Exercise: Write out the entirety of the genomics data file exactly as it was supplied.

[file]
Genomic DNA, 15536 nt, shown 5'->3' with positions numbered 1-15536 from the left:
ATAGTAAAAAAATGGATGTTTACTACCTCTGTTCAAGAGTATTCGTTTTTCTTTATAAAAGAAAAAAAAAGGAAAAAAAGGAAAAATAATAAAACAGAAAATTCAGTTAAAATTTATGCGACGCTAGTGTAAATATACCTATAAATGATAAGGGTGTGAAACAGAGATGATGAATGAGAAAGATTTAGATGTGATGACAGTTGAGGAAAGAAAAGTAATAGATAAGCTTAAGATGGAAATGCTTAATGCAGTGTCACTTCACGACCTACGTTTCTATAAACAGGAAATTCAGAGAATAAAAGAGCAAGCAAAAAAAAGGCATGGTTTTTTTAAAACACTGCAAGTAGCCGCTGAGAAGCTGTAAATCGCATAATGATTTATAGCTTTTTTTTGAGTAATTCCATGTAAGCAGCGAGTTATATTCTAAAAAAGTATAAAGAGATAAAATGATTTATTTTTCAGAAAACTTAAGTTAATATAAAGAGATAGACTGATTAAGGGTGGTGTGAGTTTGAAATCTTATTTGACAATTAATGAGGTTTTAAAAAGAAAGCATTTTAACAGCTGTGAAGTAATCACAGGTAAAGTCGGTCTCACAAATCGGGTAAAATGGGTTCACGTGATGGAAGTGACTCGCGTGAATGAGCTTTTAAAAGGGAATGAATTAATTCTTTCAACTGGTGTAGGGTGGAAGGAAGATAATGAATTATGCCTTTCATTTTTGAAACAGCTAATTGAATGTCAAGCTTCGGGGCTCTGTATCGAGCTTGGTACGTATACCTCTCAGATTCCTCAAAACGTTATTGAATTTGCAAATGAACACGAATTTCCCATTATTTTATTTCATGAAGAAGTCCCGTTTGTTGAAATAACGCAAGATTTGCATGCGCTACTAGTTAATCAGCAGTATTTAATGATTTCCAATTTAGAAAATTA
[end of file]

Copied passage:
Genomic DNA, 15536 nt, shown 5'->3' with positions numbered 1-15536 from the left:
ATAGTAAAAAAATGGATGTTTACTACCTCTGTTCAAGAGTATTCGTTTTTCTTTATAAAAGAAAAAAAAAGGAAAAAAAGGAAAAATAATAAAACAGAAAATTCAGTTAAAATTTATGCGACGCTAGTGTAAATATACCTATAAATGATAAGGGTGTGAAACAGAGATGATGAATGAGAAAGATTTAGATGTGATGACAGTTGAGGAAAGAAAAGTAATAGATAAGCTTAAGATGGAAATGCTTAATGCAGTGTCACTTCACGACCTACGTTTCTATAAACAGGAAATTCAGAGAATAAAAGAGCAAGCAAAAAAAAGGCATGGTTTTTTTAAAACACTGCAAGTAGCCGCTGAGAAGCTGTAAATCGCATAATGATTTATAGCTTTTTTTTGAGTAATTCCATGTAAGCAGCGAGTTATATTCTAAAAAAGTATAAAGAGATAAAATGATTTATTTTTCAGAAAACTTAAGTTAATATAAAGAGATAGACTGATTAAGGGTGGTGTGAGTTTGAAATCTTATTTGACAATTAATGAGGTTTTAAAAAGAAAGCATTTTAACAGCTGTGAAGTAATCACAGGTAAAGTCGGTCTCACAAATCGGGTAAAATGGGTTCACGTGATGGAAGTGACTCGCGTGAATGAGCTTTTAAAAGGGAATGAATTAATTCTTTCAACTGGTGTAGGGTGGAAGGAAGATAATGAATTATGCCTTTCATTTTTGAAACAGCTAATTGAATGTCAAGCTTCGGGGCTCTGTATCGAGCTTGGTACGTATACCTCTCAGATTCCTCAAAACGTTATTGAATTTGCAAATGAACACGAATTTCCCATTATTTTATTTCATGAAGAAGTCCCGTTTGTTGAAATAACGCAAGATTTGCATGCGCTACTAGTTAATCAGCAGTATTTAATGATTTCCAATTTAGAAAATTA